The immigration centre was within walking distance. There was a white bus parked outside, with bars across the windows. It did little to calm our nerves. We were led through a gate into a courtyard, and up a shallow flight of steps. Now that we weren’t keeping warm with exercise, the night air prickled our bare arms with cold. We sat on the steps, hugging our knees.

A while later Trico was back. He wasn’t allowed to enter the courtyard or talk to us, merely ordered to hand our passports through the gate. It didn’t seem like a good sign. Two more men came out of the building, joining the first two to examine our passports.

‘You have here tourist visas.’


‘Not work visas.’

‘Do we need work visas?’

‘You were working, weren’t you?’

‘Not really. We were in the semáforo.’

‘You were taking money?’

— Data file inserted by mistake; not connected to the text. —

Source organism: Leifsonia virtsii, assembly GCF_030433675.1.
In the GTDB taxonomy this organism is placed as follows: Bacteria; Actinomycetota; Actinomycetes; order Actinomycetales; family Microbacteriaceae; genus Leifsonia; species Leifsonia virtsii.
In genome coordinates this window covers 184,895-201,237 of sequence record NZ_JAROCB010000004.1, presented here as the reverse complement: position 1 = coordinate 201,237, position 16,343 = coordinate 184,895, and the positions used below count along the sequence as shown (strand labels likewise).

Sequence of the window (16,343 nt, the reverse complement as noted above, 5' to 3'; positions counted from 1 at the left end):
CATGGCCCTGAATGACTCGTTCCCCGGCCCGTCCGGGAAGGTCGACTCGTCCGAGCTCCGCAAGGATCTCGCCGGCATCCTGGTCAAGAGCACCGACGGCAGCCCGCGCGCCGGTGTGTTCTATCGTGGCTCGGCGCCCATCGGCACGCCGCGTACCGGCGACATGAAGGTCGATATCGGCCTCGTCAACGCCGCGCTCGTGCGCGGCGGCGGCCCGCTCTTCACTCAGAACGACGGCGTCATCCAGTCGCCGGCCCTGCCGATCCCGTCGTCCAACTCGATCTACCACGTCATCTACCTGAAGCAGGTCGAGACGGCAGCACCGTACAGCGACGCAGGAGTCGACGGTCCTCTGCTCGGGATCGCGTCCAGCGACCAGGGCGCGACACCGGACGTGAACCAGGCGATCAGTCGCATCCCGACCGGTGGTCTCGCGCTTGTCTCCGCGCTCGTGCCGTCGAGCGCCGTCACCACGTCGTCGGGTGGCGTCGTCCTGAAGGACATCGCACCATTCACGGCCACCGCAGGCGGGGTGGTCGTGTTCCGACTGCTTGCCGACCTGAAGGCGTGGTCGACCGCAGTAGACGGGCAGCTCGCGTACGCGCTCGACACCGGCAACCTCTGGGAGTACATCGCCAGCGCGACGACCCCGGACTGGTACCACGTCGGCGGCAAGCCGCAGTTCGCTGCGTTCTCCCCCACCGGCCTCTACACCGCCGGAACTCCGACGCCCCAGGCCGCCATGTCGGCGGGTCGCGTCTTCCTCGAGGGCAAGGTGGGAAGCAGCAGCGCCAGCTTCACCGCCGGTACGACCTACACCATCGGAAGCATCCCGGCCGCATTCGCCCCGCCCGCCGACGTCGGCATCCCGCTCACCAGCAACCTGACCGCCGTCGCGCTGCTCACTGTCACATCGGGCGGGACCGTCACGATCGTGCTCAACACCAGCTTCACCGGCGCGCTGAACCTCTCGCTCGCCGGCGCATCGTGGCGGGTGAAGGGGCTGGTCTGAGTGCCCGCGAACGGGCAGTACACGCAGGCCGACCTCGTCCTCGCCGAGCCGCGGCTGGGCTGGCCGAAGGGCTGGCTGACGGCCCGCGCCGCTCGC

My alarm mounted. I knew they had seen me going round the cars.

‘I was collecting money, yes. My friend was on his unicycle; he couldn’t reach down to the windows. I was helping him.’

‘You know it is illegal for a foreigner to earn money in Mexico without a work visa?’

‘We knew it was illegal to have a job in Mexico, but we didn’t realise that it was illegal to do street performance. People only make donations if they want to, and we’re not taking employment from Mexicans.’

I thought of all the foreigners working cash-in-hand in bars and language schools across the country, taking jobs that could easily have been done by local people. I had never heard of anyone getting in trouble for it. I had a strong suspicion that our current predicament had less to do with visa regulations than it did with the instinctive mistrust that exists between authorities and itinerants across the globe.